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|Ubiquity Made Visible
by Jeff Crane
|Ian Dawson, Sept. 7-Oct. 7, 2000, at James Cohan Gallery, 41 West 57th Street, New York, N.Y. 10019.
Much of the best 20th-century sculpture takes its cues from painting. Picasso, David Smith, Anthony Caro, John Chamberlain, Donald Judd and Richard Serra, come immediately to mind. Add to that list Young British Artist Ian Dawson, whose current exhibition at James Cohan Gallery on 57th Street is one of the season's best surprises.
The material of choice for Dawson is plastic -- in the form of ready-made chairs, crates, bins, buckets, baskets, cups and hangers. Using a propane torch, Dawson melts these brightly colored consumer items into masses of drippy, congealed color, which he stacks and assembles into sometimes massive and always lyrical compositions.
A graduate of London's prestigious Royal College of Art, Dawson's recent UK exhibitions include solo shows at the Hales and Modern Art Galleries in London, as well the group show of "Young British Art 1999: The Saatchi Decade."
The most striking work at Cohan is #199, a heaped, molten conglomeration that ambles and sprawls across the floor. A harmony of several blues, greens, black and white, #199 gives the impression of color made palpable. The piece is well over six feet tall towards its center, and recalls Rodin's famous Burghers of Calais in its monumentality and sweeping movement, even as it brings to mind the flowing liquidity of paintings by Jackson Pollock or Larry Poons.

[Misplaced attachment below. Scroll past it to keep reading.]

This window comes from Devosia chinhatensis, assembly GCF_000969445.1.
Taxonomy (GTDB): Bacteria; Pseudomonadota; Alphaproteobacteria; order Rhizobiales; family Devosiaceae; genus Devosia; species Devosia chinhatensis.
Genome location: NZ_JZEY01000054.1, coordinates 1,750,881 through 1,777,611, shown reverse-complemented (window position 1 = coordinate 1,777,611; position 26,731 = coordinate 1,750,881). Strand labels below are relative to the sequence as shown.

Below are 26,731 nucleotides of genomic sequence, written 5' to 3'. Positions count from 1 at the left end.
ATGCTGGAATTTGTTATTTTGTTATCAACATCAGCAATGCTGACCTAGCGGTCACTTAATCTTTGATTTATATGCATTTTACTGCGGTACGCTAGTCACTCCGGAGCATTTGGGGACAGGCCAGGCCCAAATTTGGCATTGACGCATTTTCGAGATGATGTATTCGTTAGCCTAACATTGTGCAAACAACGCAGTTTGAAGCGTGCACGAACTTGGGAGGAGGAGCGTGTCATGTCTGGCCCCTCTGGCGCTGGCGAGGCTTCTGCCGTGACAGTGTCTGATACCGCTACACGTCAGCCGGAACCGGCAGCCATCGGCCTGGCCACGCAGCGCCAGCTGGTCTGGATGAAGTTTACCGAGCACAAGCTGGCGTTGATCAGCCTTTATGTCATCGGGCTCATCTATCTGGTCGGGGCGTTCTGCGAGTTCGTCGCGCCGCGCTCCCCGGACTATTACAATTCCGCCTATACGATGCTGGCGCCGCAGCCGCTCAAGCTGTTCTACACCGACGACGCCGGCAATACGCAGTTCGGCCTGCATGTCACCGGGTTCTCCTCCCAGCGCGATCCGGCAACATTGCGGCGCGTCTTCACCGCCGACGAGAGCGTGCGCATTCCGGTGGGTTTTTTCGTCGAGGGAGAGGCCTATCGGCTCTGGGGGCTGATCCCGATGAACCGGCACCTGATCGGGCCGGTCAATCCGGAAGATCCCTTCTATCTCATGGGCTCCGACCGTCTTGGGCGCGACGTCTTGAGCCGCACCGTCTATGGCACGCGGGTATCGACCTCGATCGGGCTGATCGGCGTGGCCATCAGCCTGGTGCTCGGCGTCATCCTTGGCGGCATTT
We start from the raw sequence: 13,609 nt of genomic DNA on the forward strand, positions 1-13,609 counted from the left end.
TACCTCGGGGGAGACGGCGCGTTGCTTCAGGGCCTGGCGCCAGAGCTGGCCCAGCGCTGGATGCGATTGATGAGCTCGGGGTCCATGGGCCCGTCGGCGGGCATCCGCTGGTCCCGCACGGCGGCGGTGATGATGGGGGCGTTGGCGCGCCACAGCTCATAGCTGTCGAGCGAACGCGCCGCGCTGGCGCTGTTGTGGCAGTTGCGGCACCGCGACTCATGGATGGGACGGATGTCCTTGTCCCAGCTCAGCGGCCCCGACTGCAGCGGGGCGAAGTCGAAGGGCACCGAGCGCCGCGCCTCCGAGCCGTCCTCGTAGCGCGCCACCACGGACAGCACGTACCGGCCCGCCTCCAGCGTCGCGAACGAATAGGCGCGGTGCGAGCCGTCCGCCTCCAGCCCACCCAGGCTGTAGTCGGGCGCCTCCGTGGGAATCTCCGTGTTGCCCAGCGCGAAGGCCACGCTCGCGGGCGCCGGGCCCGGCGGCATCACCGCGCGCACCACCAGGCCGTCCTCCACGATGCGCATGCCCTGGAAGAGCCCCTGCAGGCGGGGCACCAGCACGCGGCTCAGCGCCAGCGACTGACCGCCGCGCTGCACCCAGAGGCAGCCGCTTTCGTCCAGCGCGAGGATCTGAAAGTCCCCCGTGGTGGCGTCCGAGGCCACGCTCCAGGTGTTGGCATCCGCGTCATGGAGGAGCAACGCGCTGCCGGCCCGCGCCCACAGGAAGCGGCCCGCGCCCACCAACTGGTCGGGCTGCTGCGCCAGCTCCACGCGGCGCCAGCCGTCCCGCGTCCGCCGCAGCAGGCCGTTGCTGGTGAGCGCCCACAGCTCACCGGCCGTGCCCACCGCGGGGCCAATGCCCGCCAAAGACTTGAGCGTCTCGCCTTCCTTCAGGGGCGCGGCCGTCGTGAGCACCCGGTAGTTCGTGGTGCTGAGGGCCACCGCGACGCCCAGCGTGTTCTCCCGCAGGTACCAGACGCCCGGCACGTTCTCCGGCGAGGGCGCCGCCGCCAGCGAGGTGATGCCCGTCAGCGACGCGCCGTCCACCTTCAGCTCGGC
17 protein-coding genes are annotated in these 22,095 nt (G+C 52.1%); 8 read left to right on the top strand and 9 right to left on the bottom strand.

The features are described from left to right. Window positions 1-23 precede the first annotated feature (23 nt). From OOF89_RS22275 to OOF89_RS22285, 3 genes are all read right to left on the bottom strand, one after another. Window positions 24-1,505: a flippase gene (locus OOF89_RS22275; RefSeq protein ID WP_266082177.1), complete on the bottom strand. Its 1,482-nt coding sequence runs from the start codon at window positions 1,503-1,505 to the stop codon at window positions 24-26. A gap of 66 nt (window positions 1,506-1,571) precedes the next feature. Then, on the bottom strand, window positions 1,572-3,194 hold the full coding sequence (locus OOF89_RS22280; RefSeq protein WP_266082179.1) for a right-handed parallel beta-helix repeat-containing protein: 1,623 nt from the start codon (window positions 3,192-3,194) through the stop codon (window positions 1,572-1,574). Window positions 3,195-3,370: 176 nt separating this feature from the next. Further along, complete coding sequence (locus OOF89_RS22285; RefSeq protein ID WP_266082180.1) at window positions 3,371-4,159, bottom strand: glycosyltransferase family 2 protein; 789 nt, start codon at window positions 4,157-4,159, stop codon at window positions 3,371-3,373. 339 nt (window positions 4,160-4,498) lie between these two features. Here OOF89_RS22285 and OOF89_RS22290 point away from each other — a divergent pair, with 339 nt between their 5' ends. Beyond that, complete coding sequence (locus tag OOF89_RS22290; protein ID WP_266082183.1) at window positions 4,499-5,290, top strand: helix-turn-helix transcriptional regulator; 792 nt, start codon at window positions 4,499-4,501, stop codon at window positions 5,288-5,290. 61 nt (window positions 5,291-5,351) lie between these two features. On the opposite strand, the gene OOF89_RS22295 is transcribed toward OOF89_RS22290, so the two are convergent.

Another work, dubbed #1365, seems to crawl playfully up one the wall and spill down onto the floor. With its more spectral palette, including touches of nearly fluorescent greens and reds, the sculpture recalls the whimsical constructions of Judy Pfaff. And through its use of the wall, the work ventures even further into the realm of painting.
In addition to the three other, smaller and more monolithic sculptures in the show, Dawson is also exhibiting several Spirograph drawings. Using the popular children's toy, Dawson makes fresh and clean drawings in blue ballpoint pen on meticulously prepared panels. The regularly spiraling shapes are as fascinating now as they ever were, though I found myself yearning a bit for some of the chromatic brilliance of the sculpture.
The large sculptures sell for under $15,000, while the drawings go for under $10,000.
Roland Barthes, in an essay entitled Plastic, wrote, "So, much more than a substance, plastic is the very idea of its transformation; as its everyday name indicates, it is ubiquity made visible. And it is this, in fact, which makes it a miraculous substance; a miracle is always a sudden transformation of nature."
JEFF CRANE is an artist who writes about art.